Thus, to me (as a programmer, obviously..sure) it seems completely illogical to place the comma within the quotes, ever.

    IMHO, it should be considered wrong in English for the same reason that it is wrong in most programming languages.

    It is considered wrong in English. Can't speak for American, though.

  • (cs) in reply to Harrow
    Harrow:
    I think you can test for computer programming talent long before going anywhere near LOGO or BASIC or any other formal language. Just look for the kids who are always asking why English syntax and spelling are so wierd^Wweird^Wstupid.

    I don't care what languages he's worked in or what project experience he's had; send me the candidate who's comfortable punctuating the English sentence

    I said 'Did he ask "Are you going?" or "Aren't you going?"?'.
    and I'll teach him what he needs to know about #@%*ing ASP. Plus I occasionally wish English had something like lisp parentheses.

    -Harrow.

    I think I've written several of these kinds of sentences, and thought they were actually pretty cool (allowed by logical grammar, which nobody realises). The most frequent (which I will write without thinking about it) is:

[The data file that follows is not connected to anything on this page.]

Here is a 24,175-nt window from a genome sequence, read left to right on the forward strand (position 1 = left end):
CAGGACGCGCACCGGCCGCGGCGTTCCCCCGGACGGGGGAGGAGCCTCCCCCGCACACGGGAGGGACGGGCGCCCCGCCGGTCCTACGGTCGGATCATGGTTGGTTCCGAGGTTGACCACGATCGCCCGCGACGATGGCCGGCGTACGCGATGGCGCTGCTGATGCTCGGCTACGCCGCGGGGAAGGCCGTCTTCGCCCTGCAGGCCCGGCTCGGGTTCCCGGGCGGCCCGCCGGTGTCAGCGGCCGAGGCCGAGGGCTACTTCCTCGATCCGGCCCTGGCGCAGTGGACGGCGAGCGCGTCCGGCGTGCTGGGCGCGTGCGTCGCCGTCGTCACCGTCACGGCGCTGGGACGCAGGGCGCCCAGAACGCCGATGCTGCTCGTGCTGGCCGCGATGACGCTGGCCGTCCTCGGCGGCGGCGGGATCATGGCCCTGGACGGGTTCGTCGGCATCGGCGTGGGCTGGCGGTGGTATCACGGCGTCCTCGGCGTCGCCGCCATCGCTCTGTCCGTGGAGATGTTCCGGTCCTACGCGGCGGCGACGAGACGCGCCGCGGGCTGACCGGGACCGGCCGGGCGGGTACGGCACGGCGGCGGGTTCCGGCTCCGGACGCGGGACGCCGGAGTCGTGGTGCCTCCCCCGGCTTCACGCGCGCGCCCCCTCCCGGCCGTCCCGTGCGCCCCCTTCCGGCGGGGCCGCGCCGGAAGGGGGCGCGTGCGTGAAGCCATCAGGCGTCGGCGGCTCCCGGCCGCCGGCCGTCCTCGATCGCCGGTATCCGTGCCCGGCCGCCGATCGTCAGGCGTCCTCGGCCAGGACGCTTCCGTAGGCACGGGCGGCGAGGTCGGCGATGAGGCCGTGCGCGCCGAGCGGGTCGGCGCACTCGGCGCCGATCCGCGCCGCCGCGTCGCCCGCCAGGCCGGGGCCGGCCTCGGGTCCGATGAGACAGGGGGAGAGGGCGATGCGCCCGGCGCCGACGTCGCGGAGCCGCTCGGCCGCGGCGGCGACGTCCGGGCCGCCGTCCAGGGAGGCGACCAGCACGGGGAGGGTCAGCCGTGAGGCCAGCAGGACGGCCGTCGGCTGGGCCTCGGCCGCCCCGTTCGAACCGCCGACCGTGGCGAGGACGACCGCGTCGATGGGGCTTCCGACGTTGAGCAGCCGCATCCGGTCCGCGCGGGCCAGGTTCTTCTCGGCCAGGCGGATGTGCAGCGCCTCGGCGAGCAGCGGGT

The system will reply with "You need foobar-6 to run this.".
    This is the only real resolution to the problem of having punctuation as the last character in the string, and the string immediately preceding it.
  • rumpelstiltskin (unregistered) in reply to Opie
    Opie:
    real_aardvark:
    Not very likely. Most pure mathematicians past the age of, oh, around nine and a half can cope with discrete symbolic systems. They might bitch at the fact that this is not expressed as i <= i + 1, but they'll deal with it.

    They'd easily be able to cope with it because they are logical, thinking individuals. However, even if they were being pedantic, you could point out that i = i + 1 is equivalent to i = add(i,1) and they would likely be happy.

    Why would that make him happy? The problem isn't the "+" operator; the problem is the relationship implied by "=". Give the mathematician a pure functional language to work with. That will make him happy.

  • Hognoxious (unregistered) in reply to real_aardvark
    real_aardvark:
    Not very likely. Most pure mathematicians past the age of, oh, around nine and a half can cope with discrete symbolic systems. They might bitch at the fact that this is not expressed as i <= i + 1, but they'll deal with it.
    I assume that's supposed to be an arrow. It's lucky you don't want to decrement the variable, because i <= i - 1 is pretty confusing too. How can i be less than or equal to one less than itself?

    They just need to understand that it's not an equation, it's a command; there's an implied make or let before it.

  • (cs) in reply to PT
    PT:
    1337:
    ... Their our alot of common mistakes ...
    that was a joke write?

    common like "there" "are" and "a lot" ?

    The poor English language

  • (cs) in reply to immibis
    immibis:
    "I can't figure out why it won't complile?"

    A spaling error AND an out-of-place question-ma?k in the same sentence? From a grammer expert?